American presidents from Eisenhower to Obama have been responsible for the phenomenal rise of Islamist forces throughout the Muslim World. Hillary Clinton and some top American diplomats and politicians have publicly admitted that the Cold War exigencies had led their country to support Islamist forces, including the Afghan Mujahedeen and those who later founded al-Qaeda. We also know that in 1953, while Eisenhower flirted with the ayatollahs on the eve of the CIA-led military coup that toppled a democratically elected government in Iran, both Carter and Reagan legitimised General Zia ul-Haq's pro-Jamaat-e-Islami Islamist military dictatorship in Pakistan (1977-1988). American leadership during Eisenhower and Nixon years preferred the Muslim Brotherhood (MB) to Nasser, for the latter's avowedly anti-Western and anti-Israeli stand, and his close ties with the Soviet Union. America continued to support the soft-on-Islam President Anwar Sadat and the MB till the killing of Sadat by Islamist radicals in 1981. Some critics of American foreign policy also portray the MB as an offshoot of the CIA. MB founder Hassan al-Banna's son-in-law Said Ramadan (father of Tariq Ramadan) is said to have been a CIA agent in the 1950s.i Many analysts believe that the Cold War understanding between America and Islamists -- the MB, Jamaat-e-Islami (JI) and Afghan Mujahedeen -- did not end with the end of the Cold War. They believe that MB leaders in Egypt and Syria, including Dr. Morsi, are pro-American.ii As a Western analyst puts in plain words, America and its allies are “funding, arming, while simultaneously fighting al-Qaeda from Mali to Syria” to serve their long-term geo-political interests in the Muslim World.iii In view of the controversial role America, Nato and its allies have been playing in the various conflict zones of “jihad” and “counter-jihad” in northwest and east Africa, Middle East and Afghanistan, one has reasons to believe that the West has been playing a dubious role. As for example, on the one hand we find top US leaders, Nato and ISAF commanders telling the world that they are fighting terrorists/insurgents in Afghanistan, and on the other, we find them acquiescing in to the public cultivation of poppy and narcotic trade in and beyond Afghanistan, which benefit drug lords, Taliban and al-Qaeda.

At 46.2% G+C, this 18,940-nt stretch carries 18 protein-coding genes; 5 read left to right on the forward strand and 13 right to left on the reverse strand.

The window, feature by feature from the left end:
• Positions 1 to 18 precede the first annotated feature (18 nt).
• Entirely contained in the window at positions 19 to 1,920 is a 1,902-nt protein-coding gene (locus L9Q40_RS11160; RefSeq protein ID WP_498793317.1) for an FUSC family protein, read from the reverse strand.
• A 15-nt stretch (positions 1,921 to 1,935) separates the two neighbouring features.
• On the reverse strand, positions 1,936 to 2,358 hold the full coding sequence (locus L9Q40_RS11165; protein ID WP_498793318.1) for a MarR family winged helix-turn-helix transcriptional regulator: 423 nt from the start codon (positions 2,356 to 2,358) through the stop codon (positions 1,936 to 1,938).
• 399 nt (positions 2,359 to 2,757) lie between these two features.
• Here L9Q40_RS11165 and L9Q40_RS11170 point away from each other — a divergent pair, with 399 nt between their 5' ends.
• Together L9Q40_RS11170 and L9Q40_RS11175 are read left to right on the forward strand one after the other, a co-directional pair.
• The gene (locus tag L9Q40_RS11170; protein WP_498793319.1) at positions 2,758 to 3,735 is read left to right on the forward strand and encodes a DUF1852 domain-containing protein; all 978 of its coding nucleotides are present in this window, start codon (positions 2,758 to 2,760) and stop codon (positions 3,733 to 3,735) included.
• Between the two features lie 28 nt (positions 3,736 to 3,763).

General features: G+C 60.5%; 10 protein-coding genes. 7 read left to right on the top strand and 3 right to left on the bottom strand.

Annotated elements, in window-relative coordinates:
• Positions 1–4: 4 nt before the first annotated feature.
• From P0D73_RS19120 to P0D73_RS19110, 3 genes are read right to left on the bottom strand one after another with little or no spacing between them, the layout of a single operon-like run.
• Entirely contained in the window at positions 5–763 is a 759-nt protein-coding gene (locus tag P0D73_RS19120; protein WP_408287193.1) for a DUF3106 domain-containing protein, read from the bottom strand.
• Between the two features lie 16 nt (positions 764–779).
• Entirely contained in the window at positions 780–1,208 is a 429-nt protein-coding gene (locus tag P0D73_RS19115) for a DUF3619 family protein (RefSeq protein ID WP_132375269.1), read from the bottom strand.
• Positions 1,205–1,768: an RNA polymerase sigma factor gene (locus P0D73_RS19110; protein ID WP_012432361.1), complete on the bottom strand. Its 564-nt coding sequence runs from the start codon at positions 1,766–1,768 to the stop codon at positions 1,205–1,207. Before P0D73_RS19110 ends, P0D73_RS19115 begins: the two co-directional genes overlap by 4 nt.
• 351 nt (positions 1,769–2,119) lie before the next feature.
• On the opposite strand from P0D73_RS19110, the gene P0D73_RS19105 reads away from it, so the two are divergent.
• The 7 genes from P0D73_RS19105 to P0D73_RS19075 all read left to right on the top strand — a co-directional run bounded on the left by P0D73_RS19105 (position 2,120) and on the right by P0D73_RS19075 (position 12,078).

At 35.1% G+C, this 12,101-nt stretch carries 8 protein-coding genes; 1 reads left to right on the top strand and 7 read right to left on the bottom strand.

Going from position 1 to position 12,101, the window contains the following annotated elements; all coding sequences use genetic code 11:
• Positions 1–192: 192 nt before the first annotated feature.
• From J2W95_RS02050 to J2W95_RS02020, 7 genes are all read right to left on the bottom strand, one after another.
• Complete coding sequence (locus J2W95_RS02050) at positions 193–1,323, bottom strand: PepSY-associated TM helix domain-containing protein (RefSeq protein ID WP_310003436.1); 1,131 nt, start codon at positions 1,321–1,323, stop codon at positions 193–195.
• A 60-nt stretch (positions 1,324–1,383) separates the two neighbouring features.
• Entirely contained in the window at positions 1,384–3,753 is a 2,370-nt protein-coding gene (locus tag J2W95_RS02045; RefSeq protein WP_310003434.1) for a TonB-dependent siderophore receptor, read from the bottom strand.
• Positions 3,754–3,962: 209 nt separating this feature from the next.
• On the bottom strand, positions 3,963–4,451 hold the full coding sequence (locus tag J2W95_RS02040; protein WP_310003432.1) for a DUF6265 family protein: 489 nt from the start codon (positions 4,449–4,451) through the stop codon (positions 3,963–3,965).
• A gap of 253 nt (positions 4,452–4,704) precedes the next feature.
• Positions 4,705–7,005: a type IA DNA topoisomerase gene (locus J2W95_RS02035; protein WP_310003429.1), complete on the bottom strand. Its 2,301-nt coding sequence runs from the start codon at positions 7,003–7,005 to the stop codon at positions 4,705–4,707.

The understanding of Islamist “flashpoints” of “global jihad” requires an understanding of major Islamist movements, their brief history, ideologies and strategies. We may begin with the MB or Ikhwanul Muslemeen, the most prominent Islamist party in the world, which may be considered as “the mother of al-Qaeda.” It had a humble beginning. Hassan al-Banna (1906-1949), son of an imam and mosque teacher in Cairo, used to repair watches, and having interest in Islamic traditions wrote books on Islam. In March 1928, the 22-year-old Banna founded the Society for Muslim Brothers and within ten years it drew 500,000 Egyptians as active members. By 1945 the figure rose to two million. Thanks to 9/11 al-Qaeda seems to have stolen the thunder, while the MB remains the most organised and largest transnational Islamist organisation in the world.